Digital Records Retention

by Chirag Verma on June 22, 2015

Digital records retention: Is your agency making this common mistake?

Keeping government records is an established practice going back to ancient times. Up until about fifteen years ago, it was pretty straightforward -- retain important documents, file appropriately, procure from filing cabinet when needed. But the Digital Age has thrown a monkey wrench in records retention for governments.

The most frustrating part of the issue is how it keeps evolving. First e-mail, then online chat, then interactive web content, blogs, and video sharing. And don’t even get us started on social media! Every new web tool seemed to call for a new preservation strategy. Internet backup, CMS revision control, data recovery -- records managers have been hard pressed to find effective solutions, especially in tough economic times. Some agencies have paid for their retention mistakes the hard way -- increased costs, litigation, and the like.

So what’s the most common mistake agencies make today in preserving digital records? Ignoring the issue and hoping it will go away! Or, put another way, relying on outdated methods and hoping it will do the trick. The problem is, citizens are more tech-savvy than ever, and Freedom of Information is assumed to include ANY digital publication of an agency -- whether that is an official dataset or a tweet from the local council person.

“[There’s a] public expectation that all web content is both permanently valuable and accessible,” explains NARA in its guidance on how to manage “Web 2.0” records. There is really no question that agencies should be preserving their digital records just as meticulously as their traditional records -- but how?

Surely we have all moved past the printing-and-filing method. As for “revision control” and “backup” methods -- often mistakenly believed to be sufficient -- they don’t meet the standards for dynamic, exact, enduring copies of web content. Social media has changed the game completely as more government/citizen interaction is happening in this transient environment -- and some agencies have not started ANY retention strategy for their online content.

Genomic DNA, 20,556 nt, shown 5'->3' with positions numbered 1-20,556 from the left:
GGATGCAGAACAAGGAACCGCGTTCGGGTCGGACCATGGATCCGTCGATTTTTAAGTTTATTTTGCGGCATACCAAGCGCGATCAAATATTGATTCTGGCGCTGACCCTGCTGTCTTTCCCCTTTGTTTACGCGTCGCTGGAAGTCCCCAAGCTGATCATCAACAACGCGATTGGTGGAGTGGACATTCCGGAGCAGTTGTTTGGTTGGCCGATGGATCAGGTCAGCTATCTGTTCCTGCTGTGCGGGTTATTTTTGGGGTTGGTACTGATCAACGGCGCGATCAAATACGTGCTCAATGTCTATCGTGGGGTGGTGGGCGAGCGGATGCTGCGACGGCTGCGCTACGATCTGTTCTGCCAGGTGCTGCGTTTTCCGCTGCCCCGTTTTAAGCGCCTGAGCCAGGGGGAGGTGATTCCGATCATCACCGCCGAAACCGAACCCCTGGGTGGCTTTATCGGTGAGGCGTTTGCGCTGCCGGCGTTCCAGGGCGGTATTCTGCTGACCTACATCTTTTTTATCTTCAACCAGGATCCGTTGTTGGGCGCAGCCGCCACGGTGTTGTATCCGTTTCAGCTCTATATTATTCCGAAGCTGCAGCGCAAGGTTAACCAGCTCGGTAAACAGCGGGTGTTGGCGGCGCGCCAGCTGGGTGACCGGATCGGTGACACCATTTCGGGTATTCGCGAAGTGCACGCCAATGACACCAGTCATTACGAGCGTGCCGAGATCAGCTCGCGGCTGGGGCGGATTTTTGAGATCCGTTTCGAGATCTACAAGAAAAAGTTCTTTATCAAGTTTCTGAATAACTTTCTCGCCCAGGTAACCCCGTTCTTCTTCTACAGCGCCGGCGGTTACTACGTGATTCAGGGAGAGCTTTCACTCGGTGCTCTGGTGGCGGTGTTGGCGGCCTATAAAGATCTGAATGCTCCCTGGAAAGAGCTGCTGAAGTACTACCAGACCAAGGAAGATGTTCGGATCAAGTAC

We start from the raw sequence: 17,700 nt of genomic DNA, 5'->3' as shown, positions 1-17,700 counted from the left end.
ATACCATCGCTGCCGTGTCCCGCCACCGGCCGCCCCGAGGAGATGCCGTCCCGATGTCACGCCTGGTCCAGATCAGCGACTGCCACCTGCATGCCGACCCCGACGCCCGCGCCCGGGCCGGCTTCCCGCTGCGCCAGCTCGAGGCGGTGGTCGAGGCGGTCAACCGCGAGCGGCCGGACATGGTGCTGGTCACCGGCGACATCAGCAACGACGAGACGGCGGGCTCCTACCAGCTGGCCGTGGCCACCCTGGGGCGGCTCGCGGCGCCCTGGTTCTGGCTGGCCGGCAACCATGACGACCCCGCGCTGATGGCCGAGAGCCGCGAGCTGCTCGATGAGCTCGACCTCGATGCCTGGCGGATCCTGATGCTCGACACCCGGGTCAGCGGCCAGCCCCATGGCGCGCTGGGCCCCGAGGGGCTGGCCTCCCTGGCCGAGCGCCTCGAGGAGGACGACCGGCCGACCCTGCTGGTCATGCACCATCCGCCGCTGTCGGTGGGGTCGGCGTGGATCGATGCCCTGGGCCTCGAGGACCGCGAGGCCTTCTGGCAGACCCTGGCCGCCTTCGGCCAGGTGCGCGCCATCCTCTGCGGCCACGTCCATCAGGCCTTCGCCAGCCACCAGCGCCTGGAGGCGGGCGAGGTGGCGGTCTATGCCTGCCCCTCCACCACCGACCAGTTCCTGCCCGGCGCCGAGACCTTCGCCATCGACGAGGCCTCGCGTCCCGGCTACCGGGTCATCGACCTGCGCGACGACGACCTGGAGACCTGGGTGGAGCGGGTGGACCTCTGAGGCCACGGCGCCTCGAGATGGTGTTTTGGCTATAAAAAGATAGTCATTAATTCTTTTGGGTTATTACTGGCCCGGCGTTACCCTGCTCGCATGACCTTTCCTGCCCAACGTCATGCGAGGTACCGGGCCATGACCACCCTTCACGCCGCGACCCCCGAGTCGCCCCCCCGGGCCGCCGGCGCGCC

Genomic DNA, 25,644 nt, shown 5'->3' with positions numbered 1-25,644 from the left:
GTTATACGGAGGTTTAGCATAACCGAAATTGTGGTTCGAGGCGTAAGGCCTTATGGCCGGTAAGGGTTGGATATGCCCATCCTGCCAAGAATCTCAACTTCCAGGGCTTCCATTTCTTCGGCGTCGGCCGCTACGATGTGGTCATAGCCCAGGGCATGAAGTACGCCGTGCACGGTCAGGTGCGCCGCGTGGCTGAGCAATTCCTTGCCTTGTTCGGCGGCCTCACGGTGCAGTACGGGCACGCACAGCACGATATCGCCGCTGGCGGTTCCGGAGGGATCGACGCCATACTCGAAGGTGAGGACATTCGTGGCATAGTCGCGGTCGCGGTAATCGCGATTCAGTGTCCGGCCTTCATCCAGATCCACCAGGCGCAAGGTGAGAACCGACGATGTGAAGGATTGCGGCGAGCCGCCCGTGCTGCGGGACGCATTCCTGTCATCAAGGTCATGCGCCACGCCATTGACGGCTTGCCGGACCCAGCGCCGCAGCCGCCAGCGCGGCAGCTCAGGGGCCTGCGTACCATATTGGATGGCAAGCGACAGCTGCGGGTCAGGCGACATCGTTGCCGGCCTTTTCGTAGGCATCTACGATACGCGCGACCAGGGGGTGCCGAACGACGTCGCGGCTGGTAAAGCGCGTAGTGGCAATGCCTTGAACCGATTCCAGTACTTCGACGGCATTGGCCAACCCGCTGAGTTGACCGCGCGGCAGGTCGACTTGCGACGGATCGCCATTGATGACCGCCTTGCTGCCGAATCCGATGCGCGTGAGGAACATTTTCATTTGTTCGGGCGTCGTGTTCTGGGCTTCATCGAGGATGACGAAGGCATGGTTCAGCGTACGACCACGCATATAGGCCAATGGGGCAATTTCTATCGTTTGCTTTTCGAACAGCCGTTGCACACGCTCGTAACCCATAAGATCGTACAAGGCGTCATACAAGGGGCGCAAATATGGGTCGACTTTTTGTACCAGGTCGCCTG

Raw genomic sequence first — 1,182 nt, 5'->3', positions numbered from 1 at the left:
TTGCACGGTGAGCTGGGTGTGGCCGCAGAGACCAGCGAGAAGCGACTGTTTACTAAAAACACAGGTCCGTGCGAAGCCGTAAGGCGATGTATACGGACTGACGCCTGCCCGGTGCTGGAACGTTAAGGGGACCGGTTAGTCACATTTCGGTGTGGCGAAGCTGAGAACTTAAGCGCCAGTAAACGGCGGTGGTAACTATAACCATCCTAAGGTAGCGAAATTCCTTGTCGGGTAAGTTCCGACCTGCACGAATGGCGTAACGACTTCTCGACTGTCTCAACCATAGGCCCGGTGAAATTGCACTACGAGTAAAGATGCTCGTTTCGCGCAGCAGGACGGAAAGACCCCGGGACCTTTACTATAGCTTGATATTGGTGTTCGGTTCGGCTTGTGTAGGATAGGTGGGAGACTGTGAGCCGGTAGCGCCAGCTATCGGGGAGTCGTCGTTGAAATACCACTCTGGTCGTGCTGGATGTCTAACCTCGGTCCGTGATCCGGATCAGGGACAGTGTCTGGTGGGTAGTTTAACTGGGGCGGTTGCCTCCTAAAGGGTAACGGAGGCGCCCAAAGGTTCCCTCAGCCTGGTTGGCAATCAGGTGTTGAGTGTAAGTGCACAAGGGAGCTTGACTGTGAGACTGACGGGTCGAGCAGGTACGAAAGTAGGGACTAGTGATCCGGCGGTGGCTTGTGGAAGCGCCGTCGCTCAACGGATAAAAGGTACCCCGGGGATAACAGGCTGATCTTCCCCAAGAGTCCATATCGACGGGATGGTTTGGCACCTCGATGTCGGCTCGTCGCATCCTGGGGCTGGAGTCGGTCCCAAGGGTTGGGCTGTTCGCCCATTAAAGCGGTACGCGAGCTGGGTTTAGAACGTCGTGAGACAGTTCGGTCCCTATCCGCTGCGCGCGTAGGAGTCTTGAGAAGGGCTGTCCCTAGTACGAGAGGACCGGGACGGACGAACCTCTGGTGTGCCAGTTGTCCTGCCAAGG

But don’t worry, there IS a practical solution to keeping your agency’s online content safe -- website and social media archiving. This is a process that can be automated, and equipped with search features so you can find the pages you need later. Web crawlers capture copies of your online content as often as you decide, independent of specific technologies or databases, so you can “set it and forget it”.

With archiving, your web pages can always be viewed in their original form and deliver the same user experience, which is super important from a legal standpoint. Archiving guarantees your agency will have the records requested for FOIA or e-discovery cases. Doesn’t that sound like a better idea than hoping you don’t get asked for records you don’t have?

Trust us . . . this is one issue that will NOT go away if you ignore it! On the contrary, ignoring it will eventually cost your agency time and money. The obligation to properly preserve digital agency records is here to stay.


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